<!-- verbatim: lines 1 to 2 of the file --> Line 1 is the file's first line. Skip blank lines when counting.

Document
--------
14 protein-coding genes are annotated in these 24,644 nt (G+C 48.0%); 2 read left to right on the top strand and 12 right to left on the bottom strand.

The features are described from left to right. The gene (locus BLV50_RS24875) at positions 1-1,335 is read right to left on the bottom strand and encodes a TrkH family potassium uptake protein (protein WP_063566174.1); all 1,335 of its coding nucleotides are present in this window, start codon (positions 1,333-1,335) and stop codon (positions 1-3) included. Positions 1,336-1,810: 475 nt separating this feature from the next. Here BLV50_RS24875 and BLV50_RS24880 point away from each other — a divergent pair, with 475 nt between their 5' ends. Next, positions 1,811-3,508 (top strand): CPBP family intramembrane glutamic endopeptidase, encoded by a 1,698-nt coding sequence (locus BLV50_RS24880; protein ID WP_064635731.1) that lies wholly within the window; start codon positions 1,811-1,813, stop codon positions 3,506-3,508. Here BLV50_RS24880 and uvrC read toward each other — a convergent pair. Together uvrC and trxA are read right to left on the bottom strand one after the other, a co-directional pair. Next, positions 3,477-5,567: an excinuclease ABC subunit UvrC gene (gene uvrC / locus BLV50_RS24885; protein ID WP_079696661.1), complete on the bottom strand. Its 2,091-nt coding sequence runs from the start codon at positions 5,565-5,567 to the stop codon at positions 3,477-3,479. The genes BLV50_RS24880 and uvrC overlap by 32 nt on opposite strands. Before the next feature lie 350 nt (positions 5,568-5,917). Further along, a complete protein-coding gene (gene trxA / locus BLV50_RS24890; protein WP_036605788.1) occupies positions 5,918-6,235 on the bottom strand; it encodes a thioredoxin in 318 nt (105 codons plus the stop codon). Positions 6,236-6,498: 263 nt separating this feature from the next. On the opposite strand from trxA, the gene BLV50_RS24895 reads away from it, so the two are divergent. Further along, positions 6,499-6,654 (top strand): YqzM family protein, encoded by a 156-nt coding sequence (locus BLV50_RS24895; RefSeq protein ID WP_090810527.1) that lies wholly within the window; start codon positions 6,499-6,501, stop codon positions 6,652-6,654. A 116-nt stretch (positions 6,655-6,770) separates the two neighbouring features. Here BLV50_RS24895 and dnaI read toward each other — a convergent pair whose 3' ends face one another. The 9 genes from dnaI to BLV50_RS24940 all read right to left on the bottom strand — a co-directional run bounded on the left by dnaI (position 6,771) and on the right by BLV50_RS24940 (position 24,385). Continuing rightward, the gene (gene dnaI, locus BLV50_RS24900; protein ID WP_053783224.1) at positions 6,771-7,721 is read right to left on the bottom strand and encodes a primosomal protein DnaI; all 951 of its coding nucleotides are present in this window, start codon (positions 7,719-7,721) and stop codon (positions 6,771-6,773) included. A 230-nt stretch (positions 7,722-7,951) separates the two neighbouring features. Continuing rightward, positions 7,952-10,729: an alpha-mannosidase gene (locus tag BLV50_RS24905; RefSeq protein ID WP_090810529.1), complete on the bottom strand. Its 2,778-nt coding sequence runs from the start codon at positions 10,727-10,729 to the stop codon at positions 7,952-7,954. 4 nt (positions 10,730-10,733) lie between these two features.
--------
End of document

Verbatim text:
14 protein-coding genes are annotated in these 24,644 nt (G+C 48.0%); 2 read left to right on the top strand and 12 right to left on the bottom strand.

The features are described from left to right. The gene (locus BLV50_RS24875) at positions 1-1,335 is read right to left on the bottom strand and encodes a TrkH family potassium uptake protein (protein WP_063566174.1); all 1,335 of its coding nucleotides are present in this window, start codon (positions 1,333-1,335) and stop codon (positions 1-3) included. Positions 1,336-1,810: 475 nt separating this feature from the next. Here BLV50_RS24875 and BLV50_RS24880 point away from each other — a divergent pair, with 475 nt between their 5' ends. Next, positions 1,811-3,508 (top strand): CPBP family intramembrane glutamic endopeptidase, encoded by a 1,698-nt coding sequence (locus BLV50_RS24880; protein ID WP_064635731.1) that lies wholly within the window; start codon positions 1,811-1,813, stop codon positions 3,506-3,508. Here BLV50_RS24880 and uvrC read toward each other — a convergent pair. Together uvrC and trxA are read right to left on the bottom strand one after the other, a co-directional pair. Next, positions 3,477-5,567: an excinuclease ABC subunit UvrC gene (gene uvrC / locus BLV50_RS24885; protein ID WP_079696661.1), complete on the bottom strand. Its 2,091-nt coding sequence runs from the start codon at positions 5,565-5,567 to the stop codon at positions 3,477-3,479. The genes BLV50_RS24880 and uvrC overlap by 32 nt on opposite strands. Before the next feature lie 350 nt (positions 5,568-5,917). Further along, a complete protein-coding gene (gene trxA / locus BLV50_RS24890; protein WP_036605788.1) occupies positions 5,918-6,235 on the bottom strand; it encodes a thioredoxin in 318 nt (105 codons plus the stop codon). Positions 6,236-6,498: 263 nt separating this feature from the next. On the opposite strand from trxA, the gene BLV50_RS24895 reads away from it, so the two are divergent. Further along, positions 6,499-6,654 (top strand): YqzM family protein, encoded by a 156-nt coding sequence (locus BLV50_RS24895; RefSeq protein ID WP_090810527.1) that lies wholly within the window; start codon positions 6,499-6,501, stop codon positions 6,652-6,654. A 116-nt stretch (positions 6,655-6,770) separates the two neighbouring features. Here BLV50_RS24895 and dnaI read toward each other — a convergent pair whose 3' ends face one another. The 9 genes from dnaI to BLV50_RS24940 all read right to left on the bottom strand — a co-directional run bounded on the left by dnaI (position 6,771) and on the right by BLV50_RS24940 (position 24,385). Continuing rightward, the gene (gene dnaI, locus BLV50_RS24900; protein ID WP_053783224.1) at positions 6,771-7,721 is read right to left on the bottom strand and encodes a primosomal protein DnaI; all 951 of its coding nucleotides are present in this window, start codon (positions 7,719-7,721) and stop codon (positions 6,771-6,773) included. A 230-nt stretch (positions 7,722-7,951) separates the two neighbouring features. Continuing rightward, positions 7,952-10,729: an alpha-mannosidase gene (locus tag BLV50_RS24905; RefSeq protein ID WP_090810529.1), complete on the bottom strand. Its 2,778-nt coding sequence runs from the start codon at positions 10,727-10,729 to the stop codon at positions 7,952-7,954. 4 nt (positions 10,730-10,733) lie between these two features.